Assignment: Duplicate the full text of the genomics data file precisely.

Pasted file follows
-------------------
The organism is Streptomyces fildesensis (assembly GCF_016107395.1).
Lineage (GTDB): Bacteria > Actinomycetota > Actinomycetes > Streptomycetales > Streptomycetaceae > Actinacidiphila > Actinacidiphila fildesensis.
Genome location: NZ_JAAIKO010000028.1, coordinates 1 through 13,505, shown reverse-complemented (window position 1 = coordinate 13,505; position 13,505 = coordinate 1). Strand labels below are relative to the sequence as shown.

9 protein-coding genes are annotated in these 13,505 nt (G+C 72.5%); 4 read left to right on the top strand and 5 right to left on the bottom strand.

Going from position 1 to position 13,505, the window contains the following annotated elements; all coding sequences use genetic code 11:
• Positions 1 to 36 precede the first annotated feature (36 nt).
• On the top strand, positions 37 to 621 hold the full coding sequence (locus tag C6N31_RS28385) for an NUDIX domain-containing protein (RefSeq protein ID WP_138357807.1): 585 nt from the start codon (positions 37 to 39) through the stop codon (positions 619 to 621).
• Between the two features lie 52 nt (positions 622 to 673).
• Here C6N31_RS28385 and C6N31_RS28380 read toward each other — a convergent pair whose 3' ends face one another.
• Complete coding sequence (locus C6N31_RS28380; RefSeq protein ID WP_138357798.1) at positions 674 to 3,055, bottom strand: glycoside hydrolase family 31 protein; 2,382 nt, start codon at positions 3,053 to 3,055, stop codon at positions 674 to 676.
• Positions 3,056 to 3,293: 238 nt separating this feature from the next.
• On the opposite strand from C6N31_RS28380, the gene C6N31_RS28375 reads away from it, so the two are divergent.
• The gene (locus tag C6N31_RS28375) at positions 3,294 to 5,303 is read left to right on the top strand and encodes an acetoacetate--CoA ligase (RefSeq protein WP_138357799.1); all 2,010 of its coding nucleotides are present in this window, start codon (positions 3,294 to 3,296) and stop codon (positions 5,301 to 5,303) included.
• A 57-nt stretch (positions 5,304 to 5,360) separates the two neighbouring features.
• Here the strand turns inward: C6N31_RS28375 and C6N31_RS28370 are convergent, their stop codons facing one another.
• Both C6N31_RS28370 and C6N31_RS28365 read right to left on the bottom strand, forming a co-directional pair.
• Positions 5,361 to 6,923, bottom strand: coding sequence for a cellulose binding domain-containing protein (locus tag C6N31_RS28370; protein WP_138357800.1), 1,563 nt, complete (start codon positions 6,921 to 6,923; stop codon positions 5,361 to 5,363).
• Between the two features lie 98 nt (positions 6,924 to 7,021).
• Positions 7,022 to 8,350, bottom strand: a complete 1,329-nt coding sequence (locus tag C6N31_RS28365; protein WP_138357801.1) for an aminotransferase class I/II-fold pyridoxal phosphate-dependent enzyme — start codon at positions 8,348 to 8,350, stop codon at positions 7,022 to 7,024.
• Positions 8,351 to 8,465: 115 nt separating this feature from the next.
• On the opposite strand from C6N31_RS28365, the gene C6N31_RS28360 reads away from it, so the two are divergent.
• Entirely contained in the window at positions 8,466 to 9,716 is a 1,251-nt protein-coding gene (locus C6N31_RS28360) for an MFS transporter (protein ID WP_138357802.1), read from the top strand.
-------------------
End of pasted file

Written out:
The organism is Streptomyces fildesensis (assembly GCF_016107395.1).
Lineage (GTDB): Bacteria > Actinomycetota > Actinomycetes > Streptomycetales > Streptomycetaceae > Actinacidiphila > Actinacidiphila fildesensis.
Genome location: NZ_JAAIKO010000028.1, coordinates 1 through 13,505, shown reverse-complemented (window position 1 = coordinate 13,505; position 13,505 = coordinate 1). Strand labels below are relative to the sequence as shown.

9 protein-coding genes are annotated in these 13,505 nt (G+C 72.5%); 4 read left to right on the top strand and 5 right to left on the bottom strand.

Going from position 1 to position 13,505, the window contains the following annotated elements; all coding sequences use genetic code 11:
• Positions 1 to 36 precede the first annotated feature (36 nt).
• On the top strand, positions 37 to 621 hold the full coding sequence (locus tag C6N31_RS28385) for an NUDIX domain-containing protein (RefSeq protein ID WP_138357807.1): 585 nt from the start codon (positions 37 to 39) through the stop codon (positions 619 to 621).
• Between the two features lie 52 nt (positions 622 to 673).
• Here C6N31_RS28385 and C6N31_RS28380 read toward each other — a convergent pair whose 3' ends face one another.
• Complete coding sequence (locus C6N31_RS28380; RefSeq protein ID WP_138357798.1) at positions 674 to 3,055, bottom strand: glycoside hydrolase family 31 protein; 2,382 nt, start codon at positions 3,053 to 3,055, stop codon at positions 674 to 676.
• Positions 3,056 to 3,293: 238 nt separating this feature from the next.
• On the opposite strand from C6N31_RS28380, the gene C6N31_RS28375 reads away from it, so the two are divergent.
• The gene (locus tag C6N31_RS28375) at positions 3,294 to 5,303 is read left to right on the top strand and encodes an acetoacetate--CoA ligase (RefSeq protein WP_138357799.1); all 2,010 of its coding nucleotides are present in this window, start codon (positions 3,294 to 3,296) and stop codon (positions 5,301 to 5,303) included.
• A 57-nt stretch (positions 5,304 to 5,360) separates the two neighbouring features.
• Here the strand turns inward: C6N31_RS28375 and C6N31_RS28370 are convergent, their stop codons facing one another.
• Both C6N31_RS28370 and C6N31_RS28365 read right to left on the bottom strand, forming a co-directional pair.
• Positions 5,361 to 6,923, bottom strand: coding sequence for a cellulose binding domain-containing protein (locus tag C6N31_RS28370; protein WP_138357800.1), 1,563 nt, complete (start codon positions 6,921 to 6,923; stop codon positions 5,361 to 5,363).
• Between the two features lie 98 nt (positions 6,924 to 7,021).
• Positions 7,022 to 8,350, bottom strand: a complete 1,329-nt coding sequence (locus tag C6N31_RS28365; protein WP_138357801.1) for an aminotransferase class I/II-fold pyridoxal phosphate-dependent enzyme — start codon at positions 8,348 to 8,350, stop codon at positions 7,022 to 7,024.
• Positions 8,351 to 8,465: 115 nt separating this feature from the next.
• On the opposite strand from C6N31_RS28365, the gene C6N31_RS28360 reads away from it, so the two are divergent.
• Entirely contained in the window at positions 8,466 to 9,716 is a 1,251-nt protein-coding gene (locus C6N31_RS28360) for an MFS transporter (protein ID WP_138357802.1), read from the top strand.